Convenience store ordered to pay £4,062

By on 08/09/2015 in News

A Birmingham trader was ordered to pay more than £4,000 for four offences under the Food Safety and Hygiene (England) Regulations 2013, at Birmingham Magistrates Court yesterday (7 September 2015).

Eklamur Rahman, 47, of Cartland Road, Birmingham, who owns Bangla Food Services, a convenience store based at 1 Walford Road, Birmingham, was fined £1,376 and ordered to pay £2,671.10p towards court costs and a £15 victim surcharge.

Rahman, who pleaded guilty to two offences at an earlier hearing, was found guilty of two further offences relating to the non-compliance of two Hygiene Improvement Notices.

Birmingham City Council prosecuted Rahman after environmental health officers found evidence of mouse activity throughout the premises during a routine inspection on 9 June 2014.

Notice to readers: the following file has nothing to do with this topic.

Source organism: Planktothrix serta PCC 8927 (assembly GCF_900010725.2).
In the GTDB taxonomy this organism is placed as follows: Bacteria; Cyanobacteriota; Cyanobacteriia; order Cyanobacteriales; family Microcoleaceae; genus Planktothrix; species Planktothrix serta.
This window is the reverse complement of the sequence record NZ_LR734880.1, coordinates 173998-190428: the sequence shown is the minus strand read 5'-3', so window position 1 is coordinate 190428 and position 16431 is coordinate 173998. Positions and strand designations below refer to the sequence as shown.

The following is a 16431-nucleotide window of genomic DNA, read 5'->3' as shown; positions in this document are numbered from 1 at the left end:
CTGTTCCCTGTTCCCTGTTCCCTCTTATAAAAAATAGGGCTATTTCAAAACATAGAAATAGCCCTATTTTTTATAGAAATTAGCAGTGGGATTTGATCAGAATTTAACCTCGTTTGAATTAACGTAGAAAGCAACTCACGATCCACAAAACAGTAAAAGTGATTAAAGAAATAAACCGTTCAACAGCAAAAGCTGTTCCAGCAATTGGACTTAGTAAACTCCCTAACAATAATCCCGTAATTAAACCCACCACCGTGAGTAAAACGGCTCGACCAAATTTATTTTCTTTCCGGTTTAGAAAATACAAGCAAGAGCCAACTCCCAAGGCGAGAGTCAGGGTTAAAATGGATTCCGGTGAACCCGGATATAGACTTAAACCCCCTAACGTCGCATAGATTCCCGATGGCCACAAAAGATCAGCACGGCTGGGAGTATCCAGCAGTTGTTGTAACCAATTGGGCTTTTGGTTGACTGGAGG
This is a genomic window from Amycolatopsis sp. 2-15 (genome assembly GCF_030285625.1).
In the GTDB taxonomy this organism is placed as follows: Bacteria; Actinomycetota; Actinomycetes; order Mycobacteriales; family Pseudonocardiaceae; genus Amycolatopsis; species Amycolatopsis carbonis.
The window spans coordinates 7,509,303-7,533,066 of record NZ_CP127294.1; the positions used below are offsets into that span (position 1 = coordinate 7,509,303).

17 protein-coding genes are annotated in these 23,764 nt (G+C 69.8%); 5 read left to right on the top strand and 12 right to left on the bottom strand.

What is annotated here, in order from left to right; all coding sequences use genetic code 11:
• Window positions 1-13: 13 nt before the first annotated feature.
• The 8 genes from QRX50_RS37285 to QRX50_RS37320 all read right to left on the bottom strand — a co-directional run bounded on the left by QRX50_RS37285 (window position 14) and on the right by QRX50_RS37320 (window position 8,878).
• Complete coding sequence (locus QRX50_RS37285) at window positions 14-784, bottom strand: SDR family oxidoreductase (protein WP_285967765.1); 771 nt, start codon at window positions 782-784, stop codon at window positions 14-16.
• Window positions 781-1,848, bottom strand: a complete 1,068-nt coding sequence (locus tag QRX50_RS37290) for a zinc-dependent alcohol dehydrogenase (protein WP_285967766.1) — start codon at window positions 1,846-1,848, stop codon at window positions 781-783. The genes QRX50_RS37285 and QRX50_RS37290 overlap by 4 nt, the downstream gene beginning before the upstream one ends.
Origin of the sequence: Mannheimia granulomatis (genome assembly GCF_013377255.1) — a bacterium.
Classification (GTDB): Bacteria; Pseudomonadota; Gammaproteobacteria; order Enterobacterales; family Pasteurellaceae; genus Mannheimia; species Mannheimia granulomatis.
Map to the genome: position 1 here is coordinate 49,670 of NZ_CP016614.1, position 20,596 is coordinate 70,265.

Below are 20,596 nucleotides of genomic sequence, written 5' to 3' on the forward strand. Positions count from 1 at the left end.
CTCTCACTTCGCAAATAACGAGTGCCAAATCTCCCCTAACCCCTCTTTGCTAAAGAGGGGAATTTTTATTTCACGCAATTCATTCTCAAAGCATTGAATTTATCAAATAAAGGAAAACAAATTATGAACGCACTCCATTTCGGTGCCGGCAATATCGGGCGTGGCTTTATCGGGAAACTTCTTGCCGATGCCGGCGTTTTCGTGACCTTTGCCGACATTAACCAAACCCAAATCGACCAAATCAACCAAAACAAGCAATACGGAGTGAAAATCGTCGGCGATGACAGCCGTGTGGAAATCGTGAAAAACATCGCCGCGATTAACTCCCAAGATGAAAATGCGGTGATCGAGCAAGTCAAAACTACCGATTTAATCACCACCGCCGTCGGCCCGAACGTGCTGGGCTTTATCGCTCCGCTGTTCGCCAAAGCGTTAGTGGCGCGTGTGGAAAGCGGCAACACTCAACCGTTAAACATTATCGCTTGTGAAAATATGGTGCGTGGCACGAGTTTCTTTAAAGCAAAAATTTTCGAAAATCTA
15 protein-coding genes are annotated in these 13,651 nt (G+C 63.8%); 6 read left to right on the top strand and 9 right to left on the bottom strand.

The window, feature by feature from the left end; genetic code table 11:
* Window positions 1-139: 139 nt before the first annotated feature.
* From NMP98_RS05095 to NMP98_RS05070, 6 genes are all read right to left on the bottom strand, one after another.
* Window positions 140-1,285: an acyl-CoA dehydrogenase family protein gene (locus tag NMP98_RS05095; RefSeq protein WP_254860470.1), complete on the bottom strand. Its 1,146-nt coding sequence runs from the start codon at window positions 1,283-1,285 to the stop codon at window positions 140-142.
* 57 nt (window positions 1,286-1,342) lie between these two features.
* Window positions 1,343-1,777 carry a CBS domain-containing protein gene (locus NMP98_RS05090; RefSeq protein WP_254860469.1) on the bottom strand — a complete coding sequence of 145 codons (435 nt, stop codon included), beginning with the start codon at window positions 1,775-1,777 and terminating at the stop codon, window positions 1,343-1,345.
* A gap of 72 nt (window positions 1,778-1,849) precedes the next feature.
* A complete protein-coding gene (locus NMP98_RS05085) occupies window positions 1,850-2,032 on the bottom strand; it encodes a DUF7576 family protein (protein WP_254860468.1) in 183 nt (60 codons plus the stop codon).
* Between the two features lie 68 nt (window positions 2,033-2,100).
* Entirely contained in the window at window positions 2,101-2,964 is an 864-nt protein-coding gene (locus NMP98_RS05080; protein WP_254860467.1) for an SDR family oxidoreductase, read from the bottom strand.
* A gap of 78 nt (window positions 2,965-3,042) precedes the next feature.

Officers issued a Hygiene Emergency Prohibition Notice, as the conditions posed an imminent risk to injury of health as food was either contaminated or at risk of contamination by mouse droppings and urine.

Magistrates granted officers a Hygiene Emergency Prohibition Order on 11 June 2014 and following a revisit on 12 June 2014, the shop was allowed to reopen as the risk to public health was removed.

Two Hygiene Improvement Notices were served on 5 August 2014, requiring staff to be given suitable training and for a documented food safety management system to be implemented by 15 September 2014.

However when officers revisited Bangla Food Services on 17 September 2014, neither of the notices had been complied with.

Cllr Barbara Dring, Chair of the city council’s Licensing and Public Protection Committee said: “Environmental health officers found mouse droppings throughout the premises, including on shop shelves, in the butchery department and the rear store room.

“Officers have continued to work with the business to ensure conditions are brought up to necessary standards, as required by legislation

“All food businesses are included in a regular inspection programme which is designed to ensure they all operate to a good standard, and firms that don’t comply with these strict standards will be prosecuted.”


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